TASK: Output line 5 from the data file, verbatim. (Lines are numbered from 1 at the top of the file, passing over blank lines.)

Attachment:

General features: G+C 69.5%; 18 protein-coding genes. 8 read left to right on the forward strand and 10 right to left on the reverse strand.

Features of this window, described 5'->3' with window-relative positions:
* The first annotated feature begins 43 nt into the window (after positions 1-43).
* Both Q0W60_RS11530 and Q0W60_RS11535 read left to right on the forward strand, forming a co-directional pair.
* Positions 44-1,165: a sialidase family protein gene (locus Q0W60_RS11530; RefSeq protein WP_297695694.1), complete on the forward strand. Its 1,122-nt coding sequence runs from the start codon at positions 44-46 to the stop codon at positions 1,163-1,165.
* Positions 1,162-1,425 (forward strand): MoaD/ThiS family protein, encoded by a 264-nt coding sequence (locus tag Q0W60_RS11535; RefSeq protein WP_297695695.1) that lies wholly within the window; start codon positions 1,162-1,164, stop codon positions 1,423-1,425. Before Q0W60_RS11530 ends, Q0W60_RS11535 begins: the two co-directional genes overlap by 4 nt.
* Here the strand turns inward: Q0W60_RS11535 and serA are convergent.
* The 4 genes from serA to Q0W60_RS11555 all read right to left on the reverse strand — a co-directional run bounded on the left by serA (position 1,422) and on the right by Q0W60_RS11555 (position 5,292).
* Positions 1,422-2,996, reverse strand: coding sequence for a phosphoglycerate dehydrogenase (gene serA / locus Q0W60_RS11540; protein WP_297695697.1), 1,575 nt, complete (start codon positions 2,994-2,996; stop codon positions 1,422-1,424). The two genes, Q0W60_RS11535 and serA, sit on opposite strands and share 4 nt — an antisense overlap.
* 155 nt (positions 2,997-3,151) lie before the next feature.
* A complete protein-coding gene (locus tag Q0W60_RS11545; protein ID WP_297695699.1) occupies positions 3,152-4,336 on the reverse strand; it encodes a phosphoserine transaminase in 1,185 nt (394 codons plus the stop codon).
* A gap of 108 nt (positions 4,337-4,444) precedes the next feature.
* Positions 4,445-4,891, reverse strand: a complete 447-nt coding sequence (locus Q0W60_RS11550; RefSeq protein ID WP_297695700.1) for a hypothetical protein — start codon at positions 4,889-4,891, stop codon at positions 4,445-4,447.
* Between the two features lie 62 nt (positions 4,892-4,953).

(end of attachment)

* Positions 44-1,165: a sialidase family protein gene (locus Q0W60_RS11530; RefSeq protein WP_297695694.1), complete on the forward strand. Its 1,122-nt coding sequence runs from the start codon at positions 44-46 to the stop codon at positions 1,163-1,165.